Dec 23, 2014 1:05 PM

Proposal seeks gun permits for Colorado pot users

The Associated Press

DENVER (AP) Colorado was the first state to legalize recreational marijuana sales. Now the state's voters may consider a ballot measure to allow pot smokers to carry a concealed firearm.

The "Colorado Campaign for Equal Gun Rights" is working to put a question on the November 2016 ballot to have Colorado ignore guidelines from the U.S. Bureau of Alcohol, Tobacco, Firearms and Explosives about firearms and pot.

The measure would change state law to prevent sheriffs from denying concealed carry permits because of marijuana use. It's a new frontier in the marijuana wars, and one that has divided gun-rights activists.

"It's just ridiculous," said Edgar Antillon, one of the campaign organizers, who argues that firearms aren't kept from alcohol drinkers. "Somebody can get extremely drunk Saturday, Sunday, Monday, and all week if they want and they can still get a concealed carry permit."

He said he and his campaign partner, Isaac Chase, who run a firearm training business called "Guns For Everyone," are reaching out to gun rights groups for support, including those involved in last year's recall of two state senators who supported stricter firearm laws. Colorado organizers need more than 86,100 signatures to send the question to voters, and it's unclear whether Antillon's campaign will get enough support to launch.

The campaign would put Colorado again in direct conflict with federal guidelines about the drug.

In 2011, the U.S. Bureau of Alcohol, Tobacco, Firearms and Explosives sent states a directive to keep guns away from marijuana users.

Earlier this year, Democratic Sen. John Walsh of Montana tried to change that, suggesting an amendment to bar federal prosecution of medical marijuana patients who own firearms. The amendment failed.

The matter divides gun enthusiasts. The president of the Colorado State Shooting Association said his members would oppose letting pot users carry guns.

"Federal law prohibits the possession and use of marijuana and its derivatives, and therefore its possession and use is incompatible with legal, responsible firearms ownership," said Tony Fabian, president of the Colorado State Shooting Association.

The County Sheriffs of Colorado are lining up against the idea, too.

But it's an open debate whether marijuana-using gun owners are more dangerous than others or even how many people lose gun rights over pot.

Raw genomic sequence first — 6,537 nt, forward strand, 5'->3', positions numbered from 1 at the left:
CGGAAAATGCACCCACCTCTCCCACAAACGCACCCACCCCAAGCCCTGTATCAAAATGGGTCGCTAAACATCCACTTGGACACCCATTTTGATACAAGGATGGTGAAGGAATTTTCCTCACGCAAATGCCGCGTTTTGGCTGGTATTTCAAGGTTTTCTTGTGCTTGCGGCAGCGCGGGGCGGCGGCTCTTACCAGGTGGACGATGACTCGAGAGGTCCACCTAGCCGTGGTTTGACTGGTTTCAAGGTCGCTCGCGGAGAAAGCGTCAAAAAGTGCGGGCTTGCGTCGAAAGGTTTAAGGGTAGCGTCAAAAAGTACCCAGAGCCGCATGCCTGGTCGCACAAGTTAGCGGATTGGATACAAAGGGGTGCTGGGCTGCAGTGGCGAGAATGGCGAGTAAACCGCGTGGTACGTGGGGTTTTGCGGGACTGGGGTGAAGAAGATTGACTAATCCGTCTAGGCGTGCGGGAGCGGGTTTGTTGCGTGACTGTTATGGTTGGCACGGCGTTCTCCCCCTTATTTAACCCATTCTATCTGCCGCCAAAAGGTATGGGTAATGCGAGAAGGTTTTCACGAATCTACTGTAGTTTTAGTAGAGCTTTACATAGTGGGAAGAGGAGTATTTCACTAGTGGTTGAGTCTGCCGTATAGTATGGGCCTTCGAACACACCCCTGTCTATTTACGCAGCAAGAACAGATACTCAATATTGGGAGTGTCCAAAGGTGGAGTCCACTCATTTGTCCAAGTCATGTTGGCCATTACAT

Colorado keeps no data on the question. And the Colorado Bureau of Investigation, which runs background checks for applicants and gun buyers, doesn't track how many are denied concealed carry permits because of pot. Neither does the County Sheriffs of Colorado.

People are asked, under oath, 14 questions on Colorado's concealed carry application, including whether the person has a restraining order, has been convicted of a felony, or has been treated for alcoholism within the past 10 years.

They're also asked if they're "an unlawful user of" marijuana "or any other controlled substance." The application is processed by county sheriffs.

The conflict has surfaced in other states that allow medical or recreational marijuana use, including Washington and Oregon.

In Washington state, forms for concealed weapons permits also ask if someone is an "unlawful user" of marijuana, without differentiating between state or federal law.

In 2012, the U.S. Supreme Court declined to hear an appeal from an Oregon sheriff who had been prohibited from denying a concealed handgun license to a medical marijuana user. The decision meant the woman and other medical marijuana cardholders could obtain concealed handgun licenses.

Antillon, whose company provides the firearm training required for concealed carry applicants, said several students have told him they've been denied a permit because they use marijuana, either medically or recreationally. He said it's unjust that marijuana users are being "punished and can't defend their lives."

He argues that marijuana users can also be responsible firearm owners.

"It's going to be that initial battle of educating people. The challenge is people thinking that we're allowing people who are high to possess handguns," he said.


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